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Climate Retreat? Legislature Could Ditch Plan To Radically Cut Emissions

Laurel Rosenhall
Reporter, CALmatters

Gov. Jerry Brown has taken the national stage to tout California’s fight against global warming, telling cheering throngs at the Democratic National Convention that the state has “the toughest climate laws in the country.” Yet inside the state Capitol, the fate of the policy’s centerpiece—legislation to drastically reduce greenhouse gas emissions—is in peril.

One ominous sign: The Democratic leader of the Assembly has not thrown his weight behind the bill.

“For us, it’s not imperative that it get done this year,” said Anthony Rendon, who has a background as an environmentalist but rose to speaker this year with support from a powerful bloc of business-friendly Democrats. “It’s a program that has had its success, but at the same time there are some corrections that could be made. We just want to make sure that if we’re going to set something up for the long term, that we get it right.”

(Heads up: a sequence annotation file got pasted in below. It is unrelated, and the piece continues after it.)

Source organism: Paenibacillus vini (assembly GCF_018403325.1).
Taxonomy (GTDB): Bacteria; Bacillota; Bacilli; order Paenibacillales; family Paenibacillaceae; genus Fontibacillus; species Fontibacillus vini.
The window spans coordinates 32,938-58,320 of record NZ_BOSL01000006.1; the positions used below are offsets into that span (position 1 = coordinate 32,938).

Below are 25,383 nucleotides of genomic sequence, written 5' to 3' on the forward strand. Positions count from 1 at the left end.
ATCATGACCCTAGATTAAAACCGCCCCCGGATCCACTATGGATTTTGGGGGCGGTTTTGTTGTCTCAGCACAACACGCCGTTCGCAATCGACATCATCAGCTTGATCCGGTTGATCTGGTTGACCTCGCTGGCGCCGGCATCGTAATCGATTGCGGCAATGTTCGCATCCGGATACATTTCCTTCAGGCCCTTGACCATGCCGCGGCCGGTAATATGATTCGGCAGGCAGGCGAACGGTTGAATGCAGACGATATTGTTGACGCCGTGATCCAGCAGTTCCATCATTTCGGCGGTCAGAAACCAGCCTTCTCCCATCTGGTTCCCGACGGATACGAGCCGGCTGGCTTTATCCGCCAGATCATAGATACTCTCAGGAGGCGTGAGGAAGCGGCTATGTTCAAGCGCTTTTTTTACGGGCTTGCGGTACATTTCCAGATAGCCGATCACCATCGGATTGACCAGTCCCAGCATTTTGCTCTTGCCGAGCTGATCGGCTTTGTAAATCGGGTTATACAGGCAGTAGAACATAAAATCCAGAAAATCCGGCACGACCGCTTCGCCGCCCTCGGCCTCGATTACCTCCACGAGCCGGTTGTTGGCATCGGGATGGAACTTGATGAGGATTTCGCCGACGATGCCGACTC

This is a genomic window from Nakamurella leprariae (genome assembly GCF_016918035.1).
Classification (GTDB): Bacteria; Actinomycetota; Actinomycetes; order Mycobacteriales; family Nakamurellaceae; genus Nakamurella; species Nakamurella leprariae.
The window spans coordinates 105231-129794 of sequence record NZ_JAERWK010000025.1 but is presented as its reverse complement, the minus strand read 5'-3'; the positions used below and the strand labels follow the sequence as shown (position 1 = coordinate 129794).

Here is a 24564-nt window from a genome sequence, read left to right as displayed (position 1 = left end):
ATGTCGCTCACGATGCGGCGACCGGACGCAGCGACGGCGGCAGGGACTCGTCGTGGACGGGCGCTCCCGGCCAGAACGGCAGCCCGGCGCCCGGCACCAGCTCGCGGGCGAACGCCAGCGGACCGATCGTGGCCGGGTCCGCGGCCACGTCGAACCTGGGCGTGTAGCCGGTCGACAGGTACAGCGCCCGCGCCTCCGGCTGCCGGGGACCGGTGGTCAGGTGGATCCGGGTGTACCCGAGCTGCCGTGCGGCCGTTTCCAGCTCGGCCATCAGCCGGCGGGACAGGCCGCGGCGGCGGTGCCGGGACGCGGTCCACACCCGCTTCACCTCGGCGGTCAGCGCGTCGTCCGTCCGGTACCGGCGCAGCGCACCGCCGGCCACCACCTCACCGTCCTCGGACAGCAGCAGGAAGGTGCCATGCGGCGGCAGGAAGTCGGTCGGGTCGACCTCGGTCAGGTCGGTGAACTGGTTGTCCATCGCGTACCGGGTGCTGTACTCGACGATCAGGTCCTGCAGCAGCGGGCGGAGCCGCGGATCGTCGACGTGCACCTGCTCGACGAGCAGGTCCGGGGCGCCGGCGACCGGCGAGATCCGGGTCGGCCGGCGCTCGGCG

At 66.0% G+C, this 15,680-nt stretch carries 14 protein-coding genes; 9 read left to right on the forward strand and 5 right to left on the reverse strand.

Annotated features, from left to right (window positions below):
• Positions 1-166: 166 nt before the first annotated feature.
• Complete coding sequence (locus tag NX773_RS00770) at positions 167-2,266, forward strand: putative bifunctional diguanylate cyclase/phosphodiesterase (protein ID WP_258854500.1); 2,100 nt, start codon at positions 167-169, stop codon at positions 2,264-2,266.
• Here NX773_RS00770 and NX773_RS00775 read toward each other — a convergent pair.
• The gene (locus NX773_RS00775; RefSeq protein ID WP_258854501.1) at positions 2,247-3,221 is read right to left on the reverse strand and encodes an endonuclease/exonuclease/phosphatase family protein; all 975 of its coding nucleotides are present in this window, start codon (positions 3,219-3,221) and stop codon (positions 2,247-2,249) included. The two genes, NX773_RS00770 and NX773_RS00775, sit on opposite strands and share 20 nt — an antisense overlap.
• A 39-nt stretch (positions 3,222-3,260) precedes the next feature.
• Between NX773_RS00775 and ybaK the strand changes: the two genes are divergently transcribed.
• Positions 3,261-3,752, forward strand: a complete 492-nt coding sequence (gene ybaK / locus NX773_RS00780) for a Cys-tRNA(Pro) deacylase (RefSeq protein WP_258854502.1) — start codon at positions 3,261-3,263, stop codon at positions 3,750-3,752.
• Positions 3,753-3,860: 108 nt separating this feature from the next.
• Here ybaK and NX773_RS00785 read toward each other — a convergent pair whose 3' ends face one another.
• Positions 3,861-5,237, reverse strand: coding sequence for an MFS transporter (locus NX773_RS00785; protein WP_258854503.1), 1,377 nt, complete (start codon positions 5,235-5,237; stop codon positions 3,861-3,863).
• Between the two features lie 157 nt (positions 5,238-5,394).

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California’s Stressed-Out Stoners

Joe Mathews
Connecting California Columnist and Editor, Zócalo Public Square, Fellow at the Center for Social Cohesion at Arizona State University and co-author of California Crackup: How Reform Broke the Golden State and How We Can Fix It (UC Press, 2010)

California tokers, why are you trippin’ so hard?

You keep saying that marijuana helps manage anxiety. But those of you who work in or partake of the cannabis industry sound like the most stressed-out people in California.